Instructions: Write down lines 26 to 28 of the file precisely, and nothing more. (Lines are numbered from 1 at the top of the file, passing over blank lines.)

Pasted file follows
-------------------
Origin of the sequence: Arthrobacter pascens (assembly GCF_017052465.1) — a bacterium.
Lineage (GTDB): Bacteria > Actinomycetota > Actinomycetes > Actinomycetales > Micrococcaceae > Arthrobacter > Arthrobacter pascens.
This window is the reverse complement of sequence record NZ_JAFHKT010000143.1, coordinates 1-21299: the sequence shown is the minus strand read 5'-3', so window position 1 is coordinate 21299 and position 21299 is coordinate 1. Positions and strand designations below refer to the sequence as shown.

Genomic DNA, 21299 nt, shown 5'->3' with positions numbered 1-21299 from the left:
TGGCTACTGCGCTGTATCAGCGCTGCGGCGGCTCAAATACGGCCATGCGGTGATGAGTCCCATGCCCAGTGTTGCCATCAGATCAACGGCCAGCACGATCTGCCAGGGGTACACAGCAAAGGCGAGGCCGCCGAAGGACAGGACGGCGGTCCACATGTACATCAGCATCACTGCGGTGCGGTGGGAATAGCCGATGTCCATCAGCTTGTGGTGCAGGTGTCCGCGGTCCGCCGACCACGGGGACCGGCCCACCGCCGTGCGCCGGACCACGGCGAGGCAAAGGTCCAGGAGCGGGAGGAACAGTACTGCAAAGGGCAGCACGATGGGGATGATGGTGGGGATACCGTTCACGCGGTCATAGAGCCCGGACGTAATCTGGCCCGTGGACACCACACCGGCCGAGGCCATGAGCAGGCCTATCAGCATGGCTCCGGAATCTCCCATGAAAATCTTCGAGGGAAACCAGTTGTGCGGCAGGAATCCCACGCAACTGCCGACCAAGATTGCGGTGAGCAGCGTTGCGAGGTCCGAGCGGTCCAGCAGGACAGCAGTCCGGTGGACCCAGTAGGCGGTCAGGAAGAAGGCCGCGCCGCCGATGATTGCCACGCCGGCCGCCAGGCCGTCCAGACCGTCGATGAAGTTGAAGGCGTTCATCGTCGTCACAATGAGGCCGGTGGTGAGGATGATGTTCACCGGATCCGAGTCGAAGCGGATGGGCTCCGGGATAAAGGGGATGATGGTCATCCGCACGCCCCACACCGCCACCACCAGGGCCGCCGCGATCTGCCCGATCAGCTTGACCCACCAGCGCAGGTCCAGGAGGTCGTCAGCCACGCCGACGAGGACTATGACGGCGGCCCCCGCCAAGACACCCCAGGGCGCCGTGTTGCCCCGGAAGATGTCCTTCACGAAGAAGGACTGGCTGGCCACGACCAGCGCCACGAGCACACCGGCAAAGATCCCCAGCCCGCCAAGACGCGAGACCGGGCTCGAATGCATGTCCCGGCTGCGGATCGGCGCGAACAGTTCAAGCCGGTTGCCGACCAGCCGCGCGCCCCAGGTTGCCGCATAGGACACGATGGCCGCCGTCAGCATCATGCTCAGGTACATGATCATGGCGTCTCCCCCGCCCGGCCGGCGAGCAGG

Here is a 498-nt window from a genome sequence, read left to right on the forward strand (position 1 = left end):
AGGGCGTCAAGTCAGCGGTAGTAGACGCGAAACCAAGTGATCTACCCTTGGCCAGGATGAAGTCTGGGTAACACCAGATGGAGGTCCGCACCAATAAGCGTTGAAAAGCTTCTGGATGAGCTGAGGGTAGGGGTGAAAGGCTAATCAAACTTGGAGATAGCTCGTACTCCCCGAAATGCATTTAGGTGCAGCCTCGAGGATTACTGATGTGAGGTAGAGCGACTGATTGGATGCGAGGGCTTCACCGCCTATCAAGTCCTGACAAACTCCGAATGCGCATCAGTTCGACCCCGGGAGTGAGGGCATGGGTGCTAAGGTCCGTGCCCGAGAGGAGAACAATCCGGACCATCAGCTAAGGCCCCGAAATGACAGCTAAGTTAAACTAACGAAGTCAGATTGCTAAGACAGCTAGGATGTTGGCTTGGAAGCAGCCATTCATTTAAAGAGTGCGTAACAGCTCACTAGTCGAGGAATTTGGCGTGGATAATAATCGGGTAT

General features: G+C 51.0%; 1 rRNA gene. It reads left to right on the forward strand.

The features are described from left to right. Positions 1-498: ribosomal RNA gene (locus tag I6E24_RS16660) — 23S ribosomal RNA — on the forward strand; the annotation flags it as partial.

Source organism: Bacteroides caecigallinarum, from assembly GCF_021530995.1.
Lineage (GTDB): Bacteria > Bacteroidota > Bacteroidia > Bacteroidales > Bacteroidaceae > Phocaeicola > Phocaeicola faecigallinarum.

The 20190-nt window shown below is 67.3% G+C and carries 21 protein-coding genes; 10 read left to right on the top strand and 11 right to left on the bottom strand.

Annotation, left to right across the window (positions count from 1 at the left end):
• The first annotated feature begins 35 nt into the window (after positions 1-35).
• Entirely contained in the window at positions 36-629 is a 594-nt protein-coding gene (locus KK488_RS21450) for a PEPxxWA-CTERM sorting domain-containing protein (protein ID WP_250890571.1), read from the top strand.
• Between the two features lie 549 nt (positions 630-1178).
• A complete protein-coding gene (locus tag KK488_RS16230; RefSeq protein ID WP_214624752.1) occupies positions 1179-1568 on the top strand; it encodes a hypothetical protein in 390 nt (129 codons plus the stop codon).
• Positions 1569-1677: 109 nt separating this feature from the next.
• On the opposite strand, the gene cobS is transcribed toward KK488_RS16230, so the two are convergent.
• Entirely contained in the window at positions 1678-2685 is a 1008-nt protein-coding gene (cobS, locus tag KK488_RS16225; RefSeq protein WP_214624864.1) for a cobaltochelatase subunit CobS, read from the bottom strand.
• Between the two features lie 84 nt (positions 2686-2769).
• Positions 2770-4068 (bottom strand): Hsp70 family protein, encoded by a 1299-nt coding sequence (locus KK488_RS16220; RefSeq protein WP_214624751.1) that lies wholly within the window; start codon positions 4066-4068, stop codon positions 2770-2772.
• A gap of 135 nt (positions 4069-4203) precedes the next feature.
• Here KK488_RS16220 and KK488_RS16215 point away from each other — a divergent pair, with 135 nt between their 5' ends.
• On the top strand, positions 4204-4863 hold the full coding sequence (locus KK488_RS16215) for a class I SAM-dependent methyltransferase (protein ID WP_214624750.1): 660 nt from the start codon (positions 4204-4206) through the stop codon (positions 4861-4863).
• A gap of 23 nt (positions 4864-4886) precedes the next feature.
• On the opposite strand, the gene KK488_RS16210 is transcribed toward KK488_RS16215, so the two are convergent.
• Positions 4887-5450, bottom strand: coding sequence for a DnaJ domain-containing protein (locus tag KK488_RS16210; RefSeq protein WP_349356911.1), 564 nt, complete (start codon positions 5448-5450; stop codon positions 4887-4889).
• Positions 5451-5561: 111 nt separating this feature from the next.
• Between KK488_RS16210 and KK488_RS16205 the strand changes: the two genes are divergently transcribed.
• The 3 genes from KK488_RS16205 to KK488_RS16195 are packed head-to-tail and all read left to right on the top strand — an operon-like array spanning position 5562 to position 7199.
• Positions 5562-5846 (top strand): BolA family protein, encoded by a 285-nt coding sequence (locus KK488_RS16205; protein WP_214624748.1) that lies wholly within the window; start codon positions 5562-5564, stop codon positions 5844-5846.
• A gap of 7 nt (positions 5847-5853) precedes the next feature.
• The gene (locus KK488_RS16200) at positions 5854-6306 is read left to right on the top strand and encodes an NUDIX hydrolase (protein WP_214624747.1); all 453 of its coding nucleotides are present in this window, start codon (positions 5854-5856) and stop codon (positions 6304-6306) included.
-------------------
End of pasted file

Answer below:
• A gap of 23 nt (positions 4864-4886) precedes the next feature.
• On the opposite strand, the gene KK488_RS16210 is transcribed toward KK488_RS16215, so the two are convergent.
• Positions 4887-5450, bottom strand: coding sequence for a DnaJ domain-containing protein (locus tag KK488_RS16210; RefSeq protein WP_349356911.1), 564 nt, complete (start codon positions 5448-5450; stop codon positions 4887-4889).